In the end, The Monuments Men is an agreeable but unremarkable film. There’s nothing memorable about the cinematography, performances, or the final on screen narrative to make it a must-see for anyone who wasn’t initially taken by the core premise. The notable cast delivers fun tongue-in-cheek whimsy, even when the larger narrative begins to fade into the background, but is given little room to develop their respective characters or offer unique insight into a time period that has been examined on film from superior angles before. Fans of historical dramas will likely find enough reason to enjoy The Monuments Men but the movie wastes a powerful source material story – one that could have added a unique perspective on overly-familiar tales of Hitler and World War II.

If you’re still on the fence about Monuments Men, check out the trailer below:

517890356 3 620 439 The Monuments Men Review

[poll id=”761″]


Monuments Men runs 118 minutes and is Rated PG-13 for some images of war violence and historical smoking. Now playing in theaters.

Let us know what you thought of the film in the comment section below.

Follow me on Twitter @benkendrick for future reviews, as well as movie, TV, and gaming news.

Our Rating:

2 out of 5

Follow Ben Kendrick on Twitter @benkendrick
Get our free email alerts on the topics and author of this article:


Post a Comment

GravatarWant to change your avatar?
Go to Gravatar.com and upload your own (we'll wait)!

 Rules: No profanity or personal attacks.
 Use a valid email address or risk being banned from commenting.

If your comment doesn't show up immediately, it may have been flagged for moderation. Please try refreshing the page first, then drop us a note and we'll retrieve it. Keep in mind that we do not allow external links in the comments.

  1. Sounds like it would have made a good TV miniseries……. A BBC produced show would be even better.

    • That’s a good point.

    • I would have loved to have seen a good TV miniseries. That’s actually part of the problem with the film, it’s so condensed to fit into a 2 hour movie that a lot of great stories are underdeveloped (or were probably cut out altogether).

  2. I saw the trailer yesterday and it looked like a copy of Inglourious Basterds.

  3. Whaaaaaa?

  4. This movie, while having an elite cast, looks so boring and lame.

  5. hahshs rated PG-13 for (among other things) “historical smoking”

    Is that more or less severe than modern smoking? 😉

  6. So, did the movie go out of its way to make military men (other than the main cast who are “NOT soldiers” as so adamantly proclaimed in the tv ads) look like a bunch of adrenaline junky a-holes or what? I figure with someone like George Clooney at the helm, that would be one of the movie’s objectives…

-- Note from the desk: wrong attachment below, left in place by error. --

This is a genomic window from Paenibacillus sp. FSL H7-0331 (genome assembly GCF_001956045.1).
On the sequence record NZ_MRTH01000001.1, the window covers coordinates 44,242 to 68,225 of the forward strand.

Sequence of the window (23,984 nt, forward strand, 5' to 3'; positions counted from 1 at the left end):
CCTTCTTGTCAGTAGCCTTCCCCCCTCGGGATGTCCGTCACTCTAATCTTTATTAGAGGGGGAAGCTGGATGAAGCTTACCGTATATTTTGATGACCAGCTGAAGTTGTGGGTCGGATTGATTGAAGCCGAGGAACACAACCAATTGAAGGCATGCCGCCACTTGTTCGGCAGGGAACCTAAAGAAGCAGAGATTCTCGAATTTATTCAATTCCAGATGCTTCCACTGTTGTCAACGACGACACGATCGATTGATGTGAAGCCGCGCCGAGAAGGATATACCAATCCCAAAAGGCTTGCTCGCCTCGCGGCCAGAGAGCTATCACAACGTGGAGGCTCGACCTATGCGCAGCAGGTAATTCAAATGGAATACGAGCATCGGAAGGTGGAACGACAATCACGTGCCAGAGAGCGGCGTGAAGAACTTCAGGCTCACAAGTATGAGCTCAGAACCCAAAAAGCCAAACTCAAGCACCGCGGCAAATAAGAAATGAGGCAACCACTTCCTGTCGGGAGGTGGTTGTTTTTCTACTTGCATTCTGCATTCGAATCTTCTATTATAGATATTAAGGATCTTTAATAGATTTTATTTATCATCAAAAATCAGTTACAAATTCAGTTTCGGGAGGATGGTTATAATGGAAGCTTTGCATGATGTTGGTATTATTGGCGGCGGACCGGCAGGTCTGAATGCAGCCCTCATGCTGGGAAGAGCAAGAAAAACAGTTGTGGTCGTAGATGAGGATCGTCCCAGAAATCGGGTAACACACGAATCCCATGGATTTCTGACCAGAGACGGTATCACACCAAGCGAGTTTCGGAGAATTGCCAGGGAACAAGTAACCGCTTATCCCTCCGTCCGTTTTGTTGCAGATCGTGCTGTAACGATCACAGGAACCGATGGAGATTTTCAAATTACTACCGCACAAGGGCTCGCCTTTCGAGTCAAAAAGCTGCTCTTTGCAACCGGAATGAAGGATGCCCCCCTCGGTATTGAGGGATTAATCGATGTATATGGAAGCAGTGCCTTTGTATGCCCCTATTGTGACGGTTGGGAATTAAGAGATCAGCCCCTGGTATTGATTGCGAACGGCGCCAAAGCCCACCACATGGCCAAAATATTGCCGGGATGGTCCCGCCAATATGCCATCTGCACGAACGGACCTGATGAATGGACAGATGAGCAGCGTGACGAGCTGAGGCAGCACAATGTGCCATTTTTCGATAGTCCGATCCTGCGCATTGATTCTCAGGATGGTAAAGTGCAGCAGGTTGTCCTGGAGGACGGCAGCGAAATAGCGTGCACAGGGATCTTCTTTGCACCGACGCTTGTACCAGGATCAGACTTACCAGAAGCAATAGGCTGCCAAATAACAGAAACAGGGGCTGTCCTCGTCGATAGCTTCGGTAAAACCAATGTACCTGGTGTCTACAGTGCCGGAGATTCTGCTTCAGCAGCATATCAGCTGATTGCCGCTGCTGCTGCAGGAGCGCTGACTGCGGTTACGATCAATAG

7. So I saw this last night, It was interesting and OK, gives another side to WWII drama, but it is very slow , John Goodman seems a little awkward or out of place at times. I think Matt Damon and the guy who played “Stahl” did the best acting jobs in my opinion. It’s a good movie if you have nothing to do and aren’t feeling typical Movie theater loud movies.

  8. I just saw the film this afternoon, and despite the fact that yes, it was rather disjointed, I still enjoyed it immensely. I’ve always enjoyed learning about parts of history that I had not yet studied, and I bought the book that the film takes its content from, in order to learn about this side of WWII, that while it may not seem as important to people in lieu of taking back Europe from the Nazi’s, still matters. Saving Europe and the world wouldn’t have mattered as much, if the culture of Europe was lost. Art is often seen by many as just a part of life, something to look at, something to try as a hobby or a career before moving on to something else (I’m not speaking out of turn, I’ve heard many people comment on art in this way). But without art, without paintings and sculptures and buildings, everything that shows who we are as a people, what we are, how we define ourselves, if that is all gone, beating the Nazi’s would have been a hollow victory. I recommend to everyone that you see this movie, and read the book, to understand what a small group of men and women were up against in order to protect, preserve, and ensure for all future generations.

  9. “The result is an entertaining but extremely uneven film that should satisfy historical drama fans but falls very short of realizing the full potential of its gripping premise.”

    I think that I have to agree.

    I liked the movie and the story, but, I feel like I should buy the book to understand what really happened.

    Also, I agree with the comments that it would be better as a TV series. Maybe like Downton Abbey.

    I enjoyed the movie, and I really don’t have any big problems with it, but I felt like I just had a veggie burger & a diet coke, when I could have indulged in an all-you-can-eat buffet.

  10. I came into this movie with high expectations. I enjoyed the “Ides of March” and really like the ensemble in this movie. However, it was just a disjointed mess. It seemed like it should have been double the runtime with the number of story threads presented. Many character arcs felt incomplete and the pacing was definitely off. Not only that, but some sequences seemed unnecessary to the overall storyline. Needless to say, I was disappointed in this film.